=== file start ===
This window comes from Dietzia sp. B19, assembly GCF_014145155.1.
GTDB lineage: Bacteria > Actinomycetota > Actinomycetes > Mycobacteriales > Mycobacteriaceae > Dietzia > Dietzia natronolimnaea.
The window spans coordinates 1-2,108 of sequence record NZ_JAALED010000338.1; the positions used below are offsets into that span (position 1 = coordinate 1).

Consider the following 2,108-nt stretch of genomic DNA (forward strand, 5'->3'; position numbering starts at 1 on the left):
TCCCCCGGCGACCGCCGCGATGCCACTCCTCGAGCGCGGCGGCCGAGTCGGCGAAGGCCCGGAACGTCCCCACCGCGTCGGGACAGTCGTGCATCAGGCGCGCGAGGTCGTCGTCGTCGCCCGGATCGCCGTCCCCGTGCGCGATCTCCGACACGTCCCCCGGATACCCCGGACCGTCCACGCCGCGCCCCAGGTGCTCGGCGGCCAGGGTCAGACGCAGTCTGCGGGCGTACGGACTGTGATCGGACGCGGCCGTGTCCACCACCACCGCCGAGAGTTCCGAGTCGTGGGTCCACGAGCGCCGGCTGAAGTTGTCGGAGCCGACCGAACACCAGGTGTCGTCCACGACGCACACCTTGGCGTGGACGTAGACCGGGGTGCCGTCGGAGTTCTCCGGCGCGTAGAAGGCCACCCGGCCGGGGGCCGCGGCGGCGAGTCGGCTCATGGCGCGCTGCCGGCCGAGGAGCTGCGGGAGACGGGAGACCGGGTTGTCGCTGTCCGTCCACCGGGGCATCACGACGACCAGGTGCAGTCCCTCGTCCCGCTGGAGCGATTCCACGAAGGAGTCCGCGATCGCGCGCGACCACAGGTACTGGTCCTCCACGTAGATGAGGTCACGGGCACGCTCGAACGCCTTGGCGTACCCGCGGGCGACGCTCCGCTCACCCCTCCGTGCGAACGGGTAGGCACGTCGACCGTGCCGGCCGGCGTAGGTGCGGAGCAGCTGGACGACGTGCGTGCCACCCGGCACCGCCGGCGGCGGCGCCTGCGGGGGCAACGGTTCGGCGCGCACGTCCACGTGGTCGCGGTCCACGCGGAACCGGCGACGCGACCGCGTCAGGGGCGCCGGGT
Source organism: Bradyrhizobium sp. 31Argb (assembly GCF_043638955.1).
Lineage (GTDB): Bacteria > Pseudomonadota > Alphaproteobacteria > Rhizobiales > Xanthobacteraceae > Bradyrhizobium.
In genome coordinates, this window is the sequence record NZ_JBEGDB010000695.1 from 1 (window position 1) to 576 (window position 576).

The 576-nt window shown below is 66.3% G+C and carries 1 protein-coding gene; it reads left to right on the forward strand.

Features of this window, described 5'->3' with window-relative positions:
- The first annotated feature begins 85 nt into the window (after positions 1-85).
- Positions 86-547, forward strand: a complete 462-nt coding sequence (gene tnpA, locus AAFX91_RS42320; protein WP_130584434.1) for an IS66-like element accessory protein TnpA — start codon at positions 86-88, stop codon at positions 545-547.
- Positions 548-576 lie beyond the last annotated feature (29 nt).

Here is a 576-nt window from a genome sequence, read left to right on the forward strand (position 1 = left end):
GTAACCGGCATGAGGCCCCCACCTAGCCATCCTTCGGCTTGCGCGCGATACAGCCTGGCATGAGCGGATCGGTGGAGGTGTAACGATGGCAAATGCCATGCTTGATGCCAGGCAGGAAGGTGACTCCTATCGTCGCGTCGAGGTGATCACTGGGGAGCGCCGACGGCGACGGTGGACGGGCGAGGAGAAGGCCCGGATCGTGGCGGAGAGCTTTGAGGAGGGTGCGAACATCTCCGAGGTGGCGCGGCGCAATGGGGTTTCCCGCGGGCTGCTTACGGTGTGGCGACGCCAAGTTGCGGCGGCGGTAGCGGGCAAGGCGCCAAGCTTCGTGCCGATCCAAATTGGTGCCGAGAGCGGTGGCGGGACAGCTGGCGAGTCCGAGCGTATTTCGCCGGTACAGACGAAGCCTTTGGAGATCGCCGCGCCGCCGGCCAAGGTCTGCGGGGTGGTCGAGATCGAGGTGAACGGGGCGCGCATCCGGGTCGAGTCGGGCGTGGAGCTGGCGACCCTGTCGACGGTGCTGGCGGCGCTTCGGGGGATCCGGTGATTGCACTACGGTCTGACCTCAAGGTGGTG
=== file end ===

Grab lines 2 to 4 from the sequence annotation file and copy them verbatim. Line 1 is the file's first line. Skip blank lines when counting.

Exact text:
GTDB lineage: Bacteria > Actinomycetota > Actinomycetes > Mycobacteriales > Mycobacteriaceae > Dietzia > Dietzia natronolimnaea.
The window spans coordinates 1-2,108 of sequence record NZ_JAALED010000338.1; the positions used below are offsets into that span (position 1 = coordinate 1).

Consider the following 2,108-nt stretch of genomic DNA (forward strand, 5'->3'; position numbering starts at 1 on the left):